LOGAN, Utah (ABC4) — Cache County got its name because trappers used to use the area as a safe place to hide their pelts and hides.
Beaver pelts were a hot commodity in Utah’s early history, and hunters killed the animal at extraordinary rates. However, that trade continues to decline as people learn more about the importance beavers play in the ecosystem.
One center in northern Utah is working to reintroduce trapped beavers to water systems across the state to improve life for people and animals alike with the help of biologists, researchers, volunteers and even ranchers.
Experts say doing so can improve drought conditions, create safe havens for other species and even protect homes from wildfires.
Beavers are native to the Beehive State, but “they were almost driven to extinction,” said Nate Norman, the lead biologist at Utah State University’s Beaver Ecology and Relocation Center.
For hundreds of years, people hunted beavers for their fur.
“The trappers used to use this valley as an area to come and do the Mountain Man Rendezvous, trade their furs and things like that,” Norman said.
The fur trade is dying, and this is beneficial to the beavers that would otherwise be killed. Nonetheless, the benefit is much greater than that.
“It’s always been a good valley for beavers and for mountain men and now we’ve kind of just turned the circle around,” Norman stated. “Now, instead of trapping and using the furs, we’re trapping and using the beavers to do the restoration.”
Beavers, Norman said, are a keystone species.
The center takes beavers that are trapped for being a nuisance — often in commercial areas, near homes and on golf courses — and reintroduces them into the wild. Before being released into the wild, the animals will need a quick checkup.
“We house them here. We keep water in the pens. We flush it and clean it every day. We keep them fed, make sure they’re safe and that there are no injuries,” said Becky Yeager, a volunteer for BERC.
“I think the first time I held a beaver was when I was checking one in,” she said. “Nate let me hold it, and my heart was forever changed and forever dedicated to this.”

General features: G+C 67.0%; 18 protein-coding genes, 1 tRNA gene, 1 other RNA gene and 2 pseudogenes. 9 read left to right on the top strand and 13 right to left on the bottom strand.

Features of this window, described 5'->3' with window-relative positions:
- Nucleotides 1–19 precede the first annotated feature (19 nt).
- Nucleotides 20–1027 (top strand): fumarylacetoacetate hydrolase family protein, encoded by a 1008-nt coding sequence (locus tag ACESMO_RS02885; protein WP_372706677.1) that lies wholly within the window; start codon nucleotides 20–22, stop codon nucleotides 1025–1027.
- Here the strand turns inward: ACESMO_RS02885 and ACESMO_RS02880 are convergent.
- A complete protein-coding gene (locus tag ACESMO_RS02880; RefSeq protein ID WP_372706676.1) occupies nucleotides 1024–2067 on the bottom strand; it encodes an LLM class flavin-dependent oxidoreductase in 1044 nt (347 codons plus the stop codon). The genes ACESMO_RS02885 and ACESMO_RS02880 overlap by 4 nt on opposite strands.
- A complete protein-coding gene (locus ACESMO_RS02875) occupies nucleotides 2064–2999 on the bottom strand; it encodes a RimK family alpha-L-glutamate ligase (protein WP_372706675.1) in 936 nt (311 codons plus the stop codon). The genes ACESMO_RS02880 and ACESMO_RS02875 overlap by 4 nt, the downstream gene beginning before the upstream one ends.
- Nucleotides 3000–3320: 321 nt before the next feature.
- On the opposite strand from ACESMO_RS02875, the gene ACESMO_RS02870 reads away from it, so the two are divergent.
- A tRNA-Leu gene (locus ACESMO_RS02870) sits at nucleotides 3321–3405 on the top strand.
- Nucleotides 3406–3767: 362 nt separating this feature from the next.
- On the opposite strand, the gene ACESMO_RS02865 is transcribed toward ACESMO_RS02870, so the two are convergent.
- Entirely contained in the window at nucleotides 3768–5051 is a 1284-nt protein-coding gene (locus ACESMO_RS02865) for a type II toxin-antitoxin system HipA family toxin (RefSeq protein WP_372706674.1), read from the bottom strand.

Yeager is so committed to helping the beavers that she’s now the volunteer coordinator for the center and plans to be a part of the program for as long as she can.
“We always say it’s a win, win, win,” she said. “These beavers would be lethally trapped.”
She explained it’s a win because beavers are released into an ecosystem that needs to be restored, and a win for the volunteers who benefit–physically, emotionally and spiritually–just by working with the animals.
“We use beavers as a tool in our habitat restoration projects,” said Habitat Restoration Biologist Shane Hill.
BERC works with the Utah Division of Wildlife Resources and its biologists, like Shane Hill, to restore wetlands across the state. Hill told ABC4 that introducing beavers into areas could improve drought conditions by slowing the flow of snowmelt runoff to lakes and reservoirs.
“It reaches it at the time of year when we need it most instead of just a big runoff in the spring,” he added.
Along with creating small, natural reservoirs to stop runoff, beavers can improve hunting. Those reservoirs expand and enhance vegetation in the surrounding area.
“When all the other grass is really dried out and not as nutritious, they can come up to the riparian areas that are expanded because of beavers,” Hill said.
Riparian areas are made up of lands that run along bodies of water and rivers. They support life and vegetation that is often different (and more diverse) from the surrounding land. Hill said these areas are super beneficial to ranchers as they establish and maintain land that is rich in nutrients and food for grazing cattle.
He explained that these natural reservoirs often improve life for fish populations, which again, is great for the outdoorsman who likes to fish and hunt.
Not only that, but a growing beaver population could save Utah homes from wildfires.
“[Beavers] increase the wetted area which acts as an effective way to stop or slow down wildfires when they come up to those riparian areas,” Hill said.
In other words, the ecosystems created and maintained by beavers create natural firebreaks.
Introducing beavers back into Utah lands creates many benefits, and it greatly reduces the cost as well.
“It’s so much cheaper to do it that way, and they will just keep reproducing and creating more,” Norman said.
BERC cannot release beavers in the winter because that would greatly reduce their chances of survival. However, with spring just around the corner, they’re preparing for a busy season as more people are choosing to trap the animals and turn them over to the center for relocation.